When you were younger can you remember all of the activities you participated in? Football, netball, hockey, rounders, cricket; the children of today are given the opportunity to do all of these but do they have the support of the teachers and, more importantly, their parents?

Today, those of primary school age are given the opportunity to play many different sports, but they are also given the option to not participate. Although I’m only 17, and have only just finished the year of lower-sixth, when I was in primary school I had to participate in sports, you weren’t given the option not to. However, I think the root of the problem stems from the ‘overprotective parent’ syndrome, afraid that if they let their child play sports – such as football or hockey – they will hurt themselves. But this only makes the children scared of participating! If parents are scared of something, then it’s more than likely going to rub off on their children. I played many sports at a younger age, and I pride myself in the fact that I was the only girl in the cricket team! Yes, it was hard, and I did get a couple of bruises, but that was all part of it; my teachers and parents endorsed physical activities, which made me want to do them all the more.

By giving the children ‘opt out’ situations, they could be missing out on something they might actually enjoy. To tell children that it’s okay to not partake in sports, one might as well be feeding them chocolate bars for breakfast, lunch, and dinner! Sport and physical activities make a child’s lifestyle healthier, and overall, better. Children’s social skills will improve from working in a team; sports and exercise  also releases endorphins, making children happier individuals. By endorsing sport, parents and teachers could be raising the next Mo Farah or Jessica Ennis. If parents or teachers fail to endorse sport, then they are breaking the ‘athlete’ spirit and drive; the same drive that the Olympic legacy is trying to improve.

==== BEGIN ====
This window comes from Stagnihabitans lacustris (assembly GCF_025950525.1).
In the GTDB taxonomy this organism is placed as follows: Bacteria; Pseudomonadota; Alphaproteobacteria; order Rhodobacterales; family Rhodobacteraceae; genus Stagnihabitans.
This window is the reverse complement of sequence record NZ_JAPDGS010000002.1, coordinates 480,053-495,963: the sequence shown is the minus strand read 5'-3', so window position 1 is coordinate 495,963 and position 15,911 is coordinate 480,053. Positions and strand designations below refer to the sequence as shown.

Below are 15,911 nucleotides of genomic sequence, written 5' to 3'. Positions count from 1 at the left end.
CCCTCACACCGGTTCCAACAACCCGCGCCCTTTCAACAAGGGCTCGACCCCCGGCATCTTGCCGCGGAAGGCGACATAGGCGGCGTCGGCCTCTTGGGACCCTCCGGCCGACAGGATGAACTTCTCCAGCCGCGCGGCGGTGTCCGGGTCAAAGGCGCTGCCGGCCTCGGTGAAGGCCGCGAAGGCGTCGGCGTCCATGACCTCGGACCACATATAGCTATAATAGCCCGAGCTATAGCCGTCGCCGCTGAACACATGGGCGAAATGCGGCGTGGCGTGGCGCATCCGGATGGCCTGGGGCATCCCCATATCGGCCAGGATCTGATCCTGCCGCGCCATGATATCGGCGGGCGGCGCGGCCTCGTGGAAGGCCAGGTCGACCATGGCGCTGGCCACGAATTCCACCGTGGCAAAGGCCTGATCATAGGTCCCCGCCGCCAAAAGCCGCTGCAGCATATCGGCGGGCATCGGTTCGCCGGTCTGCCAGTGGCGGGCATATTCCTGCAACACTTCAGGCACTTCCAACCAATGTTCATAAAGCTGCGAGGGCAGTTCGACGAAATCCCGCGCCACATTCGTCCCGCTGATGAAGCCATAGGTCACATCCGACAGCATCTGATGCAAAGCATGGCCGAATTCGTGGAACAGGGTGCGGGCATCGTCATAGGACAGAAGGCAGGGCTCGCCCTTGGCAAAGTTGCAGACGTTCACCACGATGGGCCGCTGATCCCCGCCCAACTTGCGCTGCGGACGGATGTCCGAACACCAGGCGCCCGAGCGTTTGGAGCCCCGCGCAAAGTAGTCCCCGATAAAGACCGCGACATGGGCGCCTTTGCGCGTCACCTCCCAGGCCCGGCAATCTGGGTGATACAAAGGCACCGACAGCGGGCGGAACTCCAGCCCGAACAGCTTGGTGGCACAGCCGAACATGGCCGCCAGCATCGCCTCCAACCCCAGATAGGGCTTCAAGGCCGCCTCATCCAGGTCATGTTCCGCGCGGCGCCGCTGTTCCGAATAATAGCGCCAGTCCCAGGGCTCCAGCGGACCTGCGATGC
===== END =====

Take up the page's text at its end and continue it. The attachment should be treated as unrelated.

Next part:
The rise of technology has led to a decrease in young people getting into sports. Games consoles, such as the Xbox, are responsible for keeping children inside, rather than seeing them grab a football and go to the park for a kickabout. I understand that the Wii console and the Xbox Connect have ‘revolutionised’ the gaming industry when it comes to physical activity, and after battling my sister in Wii tennis, I was a little fatigued. However, after a while I found that I could achieve the same result by laying across the sofa with a cup of tea and reading the newspaper, all whilst swinging the remote in my hand. I was reminded of this fact when asked to help with Sports Day, and I saw that one of the competitions was ‘Wii games’. On Sports Day (as I remember it), you would pick one or two events from the athletics category, you would partake in your event, and then, at the end of the day, sit on the field and watch and cheer on the relay teams. But, as I walked into the hall, a group of boys were playing ‘Mario Kart Wii’, and on the other side of the room girls were on dance mats! I don’t quite recall when dance mats and Mario Kart got into the Olympics? It confuses me to think that SPORTS day should contain anything but… well sport.

This is something that I am quite passionate about, and I believe that the future of grassroots sport lies in the hands of the parents. If you want your children to be healthy and happy, then take them to the local leisure centre. Leisure centres cater for all ages, and vary from rock climbing to swimming to rugby, and most of them are reasonably priced. I can guarantee the children of today would be happier, if they would only be allowed by their overprotective parents to get involved in sports. They would learn so much from it. I have been playing sports for as long as I can remember, and it has never been a bad experience, I love going to training on a Wednesday night and playing on a Saturday. Some of the best times of my life have been with sport, winning or losing. Parents remember the good times your children can gain from it – or inevitably miss out on, if they remain discouraged…

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